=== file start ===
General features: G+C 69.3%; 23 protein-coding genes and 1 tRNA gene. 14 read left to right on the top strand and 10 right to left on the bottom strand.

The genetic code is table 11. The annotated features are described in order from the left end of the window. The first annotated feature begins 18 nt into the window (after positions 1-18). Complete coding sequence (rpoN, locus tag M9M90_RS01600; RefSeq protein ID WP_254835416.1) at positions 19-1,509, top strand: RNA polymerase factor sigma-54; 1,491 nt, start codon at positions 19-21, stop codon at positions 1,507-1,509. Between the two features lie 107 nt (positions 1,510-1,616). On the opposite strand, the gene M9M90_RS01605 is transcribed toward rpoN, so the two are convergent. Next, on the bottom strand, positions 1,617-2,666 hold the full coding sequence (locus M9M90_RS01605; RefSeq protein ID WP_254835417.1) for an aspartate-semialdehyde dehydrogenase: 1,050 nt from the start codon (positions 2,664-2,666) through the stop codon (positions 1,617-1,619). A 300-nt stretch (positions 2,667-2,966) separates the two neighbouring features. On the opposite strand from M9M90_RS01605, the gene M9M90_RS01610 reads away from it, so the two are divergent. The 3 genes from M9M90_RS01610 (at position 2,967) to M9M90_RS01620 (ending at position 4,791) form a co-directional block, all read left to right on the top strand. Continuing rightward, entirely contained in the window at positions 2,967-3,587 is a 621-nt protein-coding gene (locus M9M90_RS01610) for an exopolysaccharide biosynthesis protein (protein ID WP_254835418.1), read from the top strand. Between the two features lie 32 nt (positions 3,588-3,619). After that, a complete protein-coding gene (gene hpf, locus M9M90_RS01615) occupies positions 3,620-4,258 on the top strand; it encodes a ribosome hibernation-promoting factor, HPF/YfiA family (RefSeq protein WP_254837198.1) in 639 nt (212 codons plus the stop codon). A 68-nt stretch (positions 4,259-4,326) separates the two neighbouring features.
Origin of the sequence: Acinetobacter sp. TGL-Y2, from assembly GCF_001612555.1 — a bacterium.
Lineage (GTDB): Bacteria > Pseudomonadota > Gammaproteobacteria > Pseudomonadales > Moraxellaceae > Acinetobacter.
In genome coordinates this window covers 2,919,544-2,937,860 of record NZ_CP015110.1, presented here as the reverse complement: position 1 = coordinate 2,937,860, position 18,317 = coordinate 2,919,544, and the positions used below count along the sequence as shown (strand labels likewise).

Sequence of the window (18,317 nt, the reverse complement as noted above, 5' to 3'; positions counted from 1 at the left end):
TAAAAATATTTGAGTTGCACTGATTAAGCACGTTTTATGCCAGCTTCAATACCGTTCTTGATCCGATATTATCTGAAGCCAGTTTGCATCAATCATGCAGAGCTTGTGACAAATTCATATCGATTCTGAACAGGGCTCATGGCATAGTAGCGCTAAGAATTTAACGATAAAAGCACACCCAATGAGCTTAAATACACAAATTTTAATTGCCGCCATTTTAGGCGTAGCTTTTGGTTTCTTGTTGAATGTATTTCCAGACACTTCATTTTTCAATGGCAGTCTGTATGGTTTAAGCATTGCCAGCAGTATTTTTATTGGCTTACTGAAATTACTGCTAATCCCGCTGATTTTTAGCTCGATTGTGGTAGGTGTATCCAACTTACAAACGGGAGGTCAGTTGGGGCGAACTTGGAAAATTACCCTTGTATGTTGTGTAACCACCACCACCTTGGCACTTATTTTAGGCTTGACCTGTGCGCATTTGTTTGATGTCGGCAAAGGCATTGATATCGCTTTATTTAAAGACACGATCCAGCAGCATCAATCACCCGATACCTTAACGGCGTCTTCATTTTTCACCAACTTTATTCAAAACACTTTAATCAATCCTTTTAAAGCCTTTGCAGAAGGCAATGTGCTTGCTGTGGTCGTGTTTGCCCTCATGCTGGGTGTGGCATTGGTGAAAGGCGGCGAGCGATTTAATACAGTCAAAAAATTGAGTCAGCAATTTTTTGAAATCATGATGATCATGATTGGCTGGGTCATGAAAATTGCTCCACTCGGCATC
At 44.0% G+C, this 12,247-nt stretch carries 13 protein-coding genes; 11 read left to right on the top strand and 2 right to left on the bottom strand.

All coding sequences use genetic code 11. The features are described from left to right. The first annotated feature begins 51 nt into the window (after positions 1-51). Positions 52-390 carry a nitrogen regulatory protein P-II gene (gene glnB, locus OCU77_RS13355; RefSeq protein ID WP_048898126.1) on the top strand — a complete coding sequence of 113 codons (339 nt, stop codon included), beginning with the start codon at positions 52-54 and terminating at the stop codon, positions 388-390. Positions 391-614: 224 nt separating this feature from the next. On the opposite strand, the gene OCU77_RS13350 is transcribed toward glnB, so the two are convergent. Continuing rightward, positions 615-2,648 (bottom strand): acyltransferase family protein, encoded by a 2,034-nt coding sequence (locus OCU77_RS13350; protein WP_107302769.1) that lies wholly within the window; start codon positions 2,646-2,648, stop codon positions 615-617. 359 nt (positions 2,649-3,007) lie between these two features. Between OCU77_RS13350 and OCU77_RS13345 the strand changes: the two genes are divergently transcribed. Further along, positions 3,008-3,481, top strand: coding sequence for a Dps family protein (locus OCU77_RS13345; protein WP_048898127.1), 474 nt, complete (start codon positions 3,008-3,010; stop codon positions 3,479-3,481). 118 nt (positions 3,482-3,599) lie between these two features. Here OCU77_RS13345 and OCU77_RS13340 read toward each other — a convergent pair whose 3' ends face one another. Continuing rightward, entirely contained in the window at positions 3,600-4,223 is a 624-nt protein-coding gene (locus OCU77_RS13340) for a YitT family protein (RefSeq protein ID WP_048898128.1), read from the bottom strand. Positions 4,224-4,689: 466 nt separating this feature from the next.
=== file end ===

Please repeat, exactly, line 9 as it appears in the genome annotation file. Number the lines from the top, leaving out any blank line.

All coding sequences use genetic code 11. The features are described from left to right. The first annotated feature begins 51 nt into the window (after positions 1-51). Positions 52-390 carry a nitrogen regulatory protein P-II gene (gene glnB, locus OCU77_RS13355; RefSeq protein ID WP_048898126.1) on the top strand — a complete coding sequence of 113 codons (339 nt, stop codon included), beginning with the start codon at positions 52-54 and terminating at the stop codon, positions 388-390. Positions 391-614: 224 nt separating this feature from the next. On the opposite strand, the gene OCU77_RS13350 is transcribed toward glnB, so the two are convergent. Continuing rightward, positions 615-2,648 (bottom strand): acyltransferase family protein, encoded by a 2,034-nt coding sequence (locus OCU77_RS13350; protein WP_107302769.1) that lies wholly within the window; start codon positions 2,646-2,648, stop codon positions 615-617. 359 nt (positions 2,649-3,007) lie between these two features. Between OCU77_RS13350 and OCU77_RS13345 the strand changes: the two genes are divergently transcribed. Further along, positions 3,008-3,481, top strand: coding sequence for a Dps family protein (locus OCU77_RS13345; protein WP_048898127.1), 474 nt, complete (start codon positions 3,008-3,010; stop codon positions 3,479-3,481). 118 nt (positions 3,482-3,599) lie between these two features. Here OCU77_RS13345 and OCU77_RS13340 read toward each other — a convergent pair whose 3' ends face one another. Continuing rightward, entirely contained in the window at positions 3,600-4,223 is a 624-nt protein-coding gene (locus OCU77_RS13340) for a YitT family protein (RefSeq protein ID WP_048898128.1), read from the bottom strand. Positions 4,224-4,689: 466 nt separating this feature from the next.